I place this piece to you and your readers as a separate post as I am sure my too regular presence on your newer posts must by now be somewhat tiring to see … I apologise for my intrusion on your blog … It’s just that I am a chatty person … perhaps some would call me “mouthy” … I have to wear it, and will try to reduce my verbosity in future … But I did want to say this and see if you … or any others who may read it … have any thoughts on the subject, seeing as how you too have written so many words on such a familiar subject as the human condition.
Out here in the Murray Mallee where I live, between the eastern face of the Adelaide Hills and the Murray River, on what is called “The Murray Flats” … or “Break-heart country” … at the end of the second world war, there was a distinctive “cut” in a cultural tie with the methodology of farming … particularly in regards to the older families of the pioneer Germanic farmers in the area.
Before the 2nd World War, and indeed right to the end of the war, horse-drawn implements were the most common form of ploughing, seeding and harvesting … perhaps in some locations tractors had been introduced, but they were such cumbersome technology, that it was a risky and expensive proposition to do a major “tooling-up” in cost and farm layout to change over. But it did happen, and with that event, there was not only a “cut” in ties from old technology, there was also a severing with the connection between the farmer and his soil … between “Man and his touch to Earth” …
Where once, with the horse era, the connection between philosophy of mind, religion of heart, to callous of hand was a real and tactile thing. The farmer rose in the early morning, praised his God, saw to and fed the animals, groomed and attended to the health of both himself and his beasts of burden … the harness of leather and steel, the equipment of cast metal and timber … the feel of earth under foot and hoof … was it soft, hard, moist or too parched … the entire process was “of the senses, of the touch”.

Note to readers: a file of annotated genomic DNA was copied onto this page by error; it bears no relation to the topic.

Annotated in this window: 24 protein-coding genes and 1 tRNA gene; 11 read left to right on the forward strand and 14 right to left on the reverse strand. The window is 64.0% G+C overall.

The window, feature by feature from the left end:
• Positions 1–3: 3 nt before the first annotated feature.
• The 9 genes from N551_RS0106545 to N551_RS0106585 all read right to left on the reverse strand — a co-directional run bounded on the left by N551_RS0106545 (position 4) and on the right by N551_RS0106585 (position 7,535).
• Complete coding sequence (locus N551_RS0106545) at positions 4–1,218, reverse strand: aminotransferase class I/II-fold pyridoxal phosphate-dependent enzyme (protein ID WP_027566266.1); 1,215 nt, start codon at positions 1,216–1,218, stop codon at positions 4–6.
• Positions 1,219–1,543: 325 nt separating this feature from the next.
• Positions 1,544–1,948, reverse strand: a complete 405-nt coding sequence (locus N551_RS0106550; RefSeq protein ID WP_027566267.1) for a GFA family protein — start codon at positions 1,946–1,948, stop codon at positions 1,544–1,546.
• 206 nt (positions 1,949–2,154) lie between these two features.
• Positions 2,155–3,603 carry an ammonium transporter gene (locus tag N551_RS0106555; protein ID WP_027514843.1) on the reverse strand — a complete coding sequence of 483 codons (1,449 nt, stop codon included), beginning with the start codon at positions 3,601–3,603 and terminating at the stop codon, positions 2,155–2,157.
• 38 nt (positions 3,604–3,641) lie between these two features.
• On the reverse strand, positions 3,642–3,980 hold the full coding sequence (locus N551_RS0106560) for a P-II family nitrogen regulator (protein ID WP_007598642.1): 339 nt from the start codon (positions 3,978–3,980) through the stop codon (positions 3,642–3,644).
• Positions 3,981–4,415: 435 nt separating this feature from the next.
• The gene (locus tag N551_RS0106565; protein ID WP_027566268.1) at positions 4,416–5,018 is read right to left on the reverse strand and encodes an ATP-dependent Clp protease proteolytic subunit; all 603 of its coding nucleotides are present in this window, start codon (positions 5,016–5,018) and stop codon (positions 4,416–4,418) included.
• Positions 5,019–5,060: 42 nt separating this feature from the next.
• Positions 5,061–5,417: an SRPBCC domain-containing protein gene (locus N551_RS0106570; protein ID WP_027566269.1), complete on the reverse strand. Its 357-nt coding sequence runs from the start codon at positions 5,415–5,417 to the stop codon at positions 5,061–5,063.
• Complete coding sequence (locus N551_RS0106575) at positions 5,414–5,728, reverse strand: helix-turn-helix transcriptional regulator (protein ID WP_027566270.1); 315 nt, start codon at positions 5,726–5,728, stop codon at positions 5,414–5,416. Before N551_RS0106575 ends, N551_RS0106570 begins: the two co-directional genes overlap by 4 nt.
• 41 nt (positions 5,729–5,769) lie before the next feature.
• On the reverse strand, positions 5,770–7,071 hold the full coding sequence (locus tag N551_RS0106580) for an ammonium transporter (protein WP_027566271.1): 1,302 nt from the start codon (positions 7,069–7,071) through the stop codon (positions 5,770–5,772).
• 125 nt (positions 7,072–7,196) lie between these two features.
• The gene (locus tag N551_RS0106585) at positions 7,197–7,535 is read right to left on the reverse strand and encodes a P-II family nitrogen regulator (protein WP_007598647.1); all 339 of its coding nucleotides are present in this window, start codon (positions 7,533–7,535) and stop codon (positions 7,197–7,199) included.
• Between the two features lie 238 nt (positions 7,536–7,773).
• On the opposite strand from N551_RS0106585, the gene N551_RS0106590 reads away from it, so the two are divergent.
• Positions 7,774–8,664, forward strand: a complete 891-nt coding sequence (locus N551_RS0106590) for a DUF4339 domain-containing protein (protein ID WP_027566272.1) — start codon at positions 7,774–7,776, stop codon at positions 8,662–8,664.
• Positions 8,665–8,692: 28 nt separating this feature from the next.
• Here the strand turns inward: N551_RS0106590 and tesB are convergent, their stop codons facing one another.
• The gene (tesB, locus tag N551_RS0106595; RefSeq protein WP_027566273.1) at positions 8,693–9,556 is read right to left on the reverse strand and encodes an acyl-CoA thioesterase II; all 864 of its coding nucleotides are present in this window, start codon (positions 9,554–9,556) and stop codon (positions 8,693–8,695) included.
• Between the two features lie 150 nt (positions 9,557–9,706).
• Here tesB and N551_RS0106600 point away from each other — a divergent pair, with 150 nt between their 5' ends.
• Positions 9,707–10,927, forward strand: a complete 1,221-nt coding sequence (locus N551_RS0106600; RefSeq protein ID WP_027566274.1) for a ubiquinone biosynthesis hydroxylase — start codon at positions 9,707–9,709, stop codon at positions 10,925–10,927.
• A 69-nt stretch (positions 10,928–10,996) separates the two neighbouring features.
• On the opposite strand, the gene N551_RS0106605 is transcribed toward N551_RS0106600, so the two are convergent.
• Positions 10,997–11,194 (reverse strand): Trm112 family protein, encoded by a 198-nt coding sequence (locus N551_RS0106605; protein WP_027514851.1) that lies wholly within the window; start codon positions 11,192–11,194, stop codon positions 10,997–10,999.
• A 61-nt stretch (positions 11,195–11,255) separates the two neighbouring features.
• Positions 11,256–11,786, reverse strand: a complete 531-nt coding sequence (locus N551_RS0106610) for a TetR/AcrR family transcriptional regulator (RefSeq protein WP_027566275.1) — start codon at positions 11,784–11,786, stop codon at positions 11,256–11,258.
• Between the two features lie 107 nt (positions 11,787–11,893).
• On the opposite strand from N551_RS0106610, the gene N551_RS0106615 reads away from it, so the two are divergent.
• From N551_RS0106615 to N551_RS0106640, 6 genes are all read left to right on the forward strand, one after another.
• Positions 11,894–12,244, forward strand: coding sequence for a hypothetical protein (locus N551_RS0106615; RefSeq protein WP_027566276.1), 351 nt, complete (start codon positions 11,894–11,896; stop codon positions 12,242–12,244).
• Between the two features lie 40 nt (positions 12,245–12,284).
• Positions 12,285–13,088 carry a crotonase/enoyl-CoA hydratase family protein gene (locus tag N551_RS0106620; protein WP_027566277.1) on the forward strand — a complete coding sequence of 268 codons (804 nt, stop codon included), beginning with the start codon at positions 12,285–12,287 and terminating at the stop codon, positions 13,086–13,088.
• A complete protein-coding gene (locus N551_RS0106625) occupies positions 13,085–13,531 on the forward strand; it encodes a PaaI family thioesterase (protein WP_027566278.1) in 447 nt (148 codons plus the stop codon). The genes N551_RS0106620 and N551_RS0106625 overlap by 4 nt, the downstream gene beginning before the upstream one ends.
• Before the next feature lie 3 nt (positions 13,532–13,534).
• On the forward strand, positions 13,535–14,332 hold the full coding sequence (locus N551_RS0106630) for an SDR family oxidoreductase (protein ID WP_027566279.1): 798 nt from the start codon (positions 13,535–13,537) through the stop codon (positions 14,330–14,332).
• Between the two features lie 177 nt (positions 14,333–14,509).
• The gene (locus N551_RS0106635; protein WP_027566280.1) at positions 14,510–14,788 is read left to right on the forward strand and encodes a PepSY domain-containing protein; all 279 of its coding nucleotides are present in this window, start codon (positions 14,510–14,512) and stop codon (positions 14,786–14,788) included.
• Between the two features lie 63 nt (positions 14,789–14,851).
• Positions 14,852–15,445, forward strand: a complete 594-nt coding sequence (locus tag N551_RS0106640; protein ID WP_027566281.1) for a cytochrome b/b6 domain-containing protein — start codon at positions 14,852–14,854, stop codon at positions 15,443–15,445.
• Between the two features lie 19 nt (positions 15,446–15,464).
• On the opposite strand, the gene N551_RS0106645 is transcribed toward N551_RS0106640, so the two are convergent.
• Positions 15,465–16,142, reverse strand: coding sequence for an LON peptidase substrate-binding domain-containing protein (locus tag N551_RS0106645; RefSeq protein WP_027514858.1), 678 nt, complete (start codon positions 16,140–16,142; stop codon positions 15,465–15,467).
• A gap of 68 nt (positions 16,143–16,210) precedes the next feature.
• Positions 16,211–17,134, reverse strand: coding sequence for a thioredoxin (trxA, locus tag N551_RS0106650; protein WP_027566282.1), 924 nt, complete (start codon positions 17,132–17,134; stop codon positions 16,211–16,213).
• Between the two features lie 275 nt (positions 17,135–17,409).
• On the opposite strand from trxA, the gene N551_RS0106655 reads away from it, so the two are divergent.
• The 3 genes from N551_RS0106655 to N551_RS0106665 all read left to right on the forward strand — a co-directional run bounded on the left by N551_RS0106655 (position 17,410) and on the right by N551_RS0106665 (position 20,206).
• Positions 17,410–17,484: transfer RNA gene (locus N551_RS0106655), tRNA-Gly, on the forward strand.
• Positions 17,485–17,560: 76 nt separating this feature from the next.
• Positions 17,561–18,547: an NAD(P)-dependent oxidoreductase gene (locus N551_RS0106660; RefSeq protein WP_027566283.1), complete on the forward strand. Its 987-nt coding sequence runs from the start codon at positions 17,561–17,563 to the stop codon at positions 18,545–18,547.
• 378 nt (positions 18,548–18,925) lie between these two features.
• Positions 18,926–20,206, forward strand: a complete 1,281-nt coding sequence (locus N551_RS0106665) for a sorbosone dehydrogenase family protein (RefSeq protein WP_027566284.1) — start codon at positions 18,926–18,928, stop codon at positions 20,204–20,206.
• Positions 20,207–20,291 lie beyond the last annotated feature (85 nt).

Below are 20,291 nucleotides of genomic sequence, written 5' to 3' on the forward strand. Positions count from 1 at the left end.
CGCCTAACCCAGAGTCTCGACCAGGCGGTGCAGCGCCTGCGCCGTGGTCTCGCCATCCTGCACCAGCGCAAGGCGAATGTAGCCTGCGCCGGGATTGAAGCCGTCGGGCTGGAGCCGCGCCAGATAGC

Then, in almost the blink of an eye … it was gone … all that old expertise … redundant, along with an entire generation of horsemen farmers … the sound and scent of preparation and harnessing … of horse-feed, stabling and manure was gone … no longer were these hardy pioneers “dirt farmers”, they had now needed to graduate to become “chemical farmers”.
And so that was the end of something.
Another thing I believe has ended – right now – with an older generation is the understanding and/or sympathy in the writings of a younger generation for the reality of the human condition … not to be confused with the living standard … or material comforts … or the trysts of social relationship … but rather; that uncertain something that gets us out of bed in the morning to give touch to the start of the day … the hunger of physical contact however slight or intense with our fellows … our (female in my case) opposites … the moment of embrace to start the day … a gentle; “Good morning, did you sleep well?”
The haste of the post-modern lifestyle, that celebrates the “individual” rather than the couple to fulfil those material needs, driving many to fore-go that moment of space necessary for human contact and relationships to co-exist. After all, we can only fill one pair of shoes at a particular time, or stand on one patch of soil underfoot … it is our mood that makes us, and I feel there is a mistaken association with the sweeping mood of “instant” communication technology via the internet or mobile phone hook-up that is making, shaping and dominating and in the end; replacing the mood of so many people so that the above understanding of the making of the Human condition from another age … another generation of post war people, is being lost or thrown aside for a new-fashioned personality that has little time to look into either the eyes or the soul of humanity … and like those post war farmers who adopted the new technology to up-the-ante in both speed of the deeds of farming and the output for profit that resulted in the further decimation of an already fragile environment, so too will a past generation’s experience of the pain and what is gained from that pain, will be shunted aside for a more “profitably expedient” if tactile poorer outcome in human relations.
And that too, I fear, will be the end of something.
I make this claim because after years of writing story and tale, essays and poems on example after example of situation, devastation and humiliation of so many good folk and their moments of life, I have to conclude that it has to the greater extent been to no avail and the grinding of those most vulnerable underfoot has continued almost unabated … and this saddens me … not to the point of actual depression, but rather in that way where one has to sit by and watch a drama unfold and yet not be able to do a thing to stop it … like the proverbial train wreck in slow motion.
And there were our grandparents and parents who saw it, lived it and told oral story after story about those times which we, of a better educated generation … perhaps the best educated generation of an eon of years, has put down in word on page those lives … and yet the carnage goes on. Perhaps, like that generational change from horse-power to tractor, it cannot be stopped and the maxim of “Live for the moment” … better suits the times than the old “Work like you are going to live forever and pray like you are going to die tomorrow” … which is … like this author … just too wordy to be called out of a swiftly passing window.
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